Elizabeth Gilbert

At UCSB's Campbell Hall, Sunday, March 30.

Elizabeth Gilbert
Paul Wellman

Elizabeth Gilbert began her appearance last Sunday by admitting that earlier in the day she had somehow lost an hour “looking at the air” at the airport. She had therefore missed her flight, and arrived on time at Campbell Hall only as the result of some extremely fast driving. Next, she admitted that she had also happened to lose her speech. Gilbert then gave a rambling monologue loosely organized around the themes of having your act together, how strange (or not) it is to be famous, and the nature of genius. The talk lasted 25 minutes, after which she took questions.

If this sounds like a less than stellar performance, then you probably haven’t read Gilbert’s bestselling memoir Eat, Pray, Love. Things have a way of working out for the author, who describes herself in her book as someone who “could probably make friends with a four-foot-tall pile of sheetrock.” Certainly Gilbert did not need to make friends with many in the auditorium; the 99 percent female, sold-out crowd already seemed to regard her as an intimate. Gilbert’s signature compassion, intelligence, and wit were on evidence throughout, no less compelling for having been delivered off the cuff. Indeed, some of her most interesting material-her thoughts on memoir and on marriage-was delivered during the question-and-answer session.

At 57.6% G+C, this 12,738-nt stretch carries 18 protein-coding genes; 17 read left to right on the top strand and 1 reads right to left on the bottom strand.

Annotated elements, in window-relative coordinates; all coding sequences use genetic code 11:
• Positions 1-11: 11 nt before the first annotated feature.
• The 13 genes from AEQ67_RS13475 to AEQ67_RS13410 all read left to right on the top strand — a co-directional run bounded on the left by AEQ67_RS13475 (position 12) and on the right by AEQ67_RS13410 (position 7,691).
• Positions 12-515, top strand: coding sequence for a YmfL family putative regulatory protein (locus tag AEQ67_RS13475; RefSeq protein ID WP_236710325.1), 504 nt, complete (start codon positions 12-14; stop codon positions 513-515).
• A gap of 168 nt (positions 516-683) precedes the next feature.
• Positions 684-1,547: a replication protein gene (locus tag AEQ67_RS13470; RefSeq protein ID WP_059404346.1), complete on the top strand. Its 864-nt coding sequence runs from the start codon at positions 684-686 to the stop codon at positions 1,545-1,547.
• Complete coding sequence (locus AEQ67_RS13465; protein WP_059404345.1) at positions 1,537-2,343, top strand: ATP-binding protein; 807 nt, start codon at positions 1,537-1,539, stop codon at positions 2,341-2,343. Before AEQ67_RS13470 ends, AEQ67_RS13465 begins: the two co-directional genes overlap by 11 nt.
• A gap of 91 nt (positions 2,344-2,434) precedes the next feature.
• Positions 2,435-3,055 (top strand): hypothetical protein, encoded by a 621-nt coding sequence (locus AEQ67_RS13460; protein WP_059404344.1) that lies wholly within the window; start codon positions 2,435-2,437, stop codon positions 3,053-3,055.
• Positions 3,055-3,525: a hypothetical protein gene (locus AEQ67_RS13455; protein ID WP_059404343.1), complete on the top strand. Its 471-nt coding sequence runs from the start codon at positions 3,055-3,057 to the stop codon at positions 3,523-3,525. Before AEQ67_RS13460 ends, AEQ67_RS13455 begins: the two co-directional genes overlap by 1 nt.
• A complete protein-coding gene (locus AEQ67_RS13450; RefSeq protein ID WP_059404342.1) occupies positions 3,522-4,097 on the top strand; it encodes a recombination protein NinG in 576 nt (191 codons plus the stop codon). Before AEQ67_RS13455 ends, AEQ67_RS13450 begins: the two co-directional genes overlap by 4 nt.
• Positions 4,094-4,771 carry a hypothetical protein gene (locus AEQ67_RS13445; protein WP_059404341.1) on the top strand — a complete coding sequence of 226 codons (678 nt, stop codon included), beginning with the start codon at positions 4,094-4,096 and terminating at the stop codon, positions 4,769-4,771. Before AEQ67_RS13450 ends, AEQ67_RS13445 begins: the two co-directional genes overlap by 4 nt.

The audience unabashedly relished the extended question-and-answer time for the chance it offered to interact with Gilbert. Several questioners seemed to want to hear the sequel to the book, asking what happened after it ended (she married the Brazilian) and what happened to Richard from Texas (yes, he’s still a big part of her life). The most important question, though, seemed to be how Gilbert, once severely depressed, had “gotten up off the bathroom floor.” Gilbert admitted that it was hard, but, she insisted, “It is rude to God not to try. There is something very precious about what you have been given. You should turn upon yourself at least a little shred of the compassion you would give to anyone who was suffering.” By that point, everyone had long forgiven her for having forgotten her notes.

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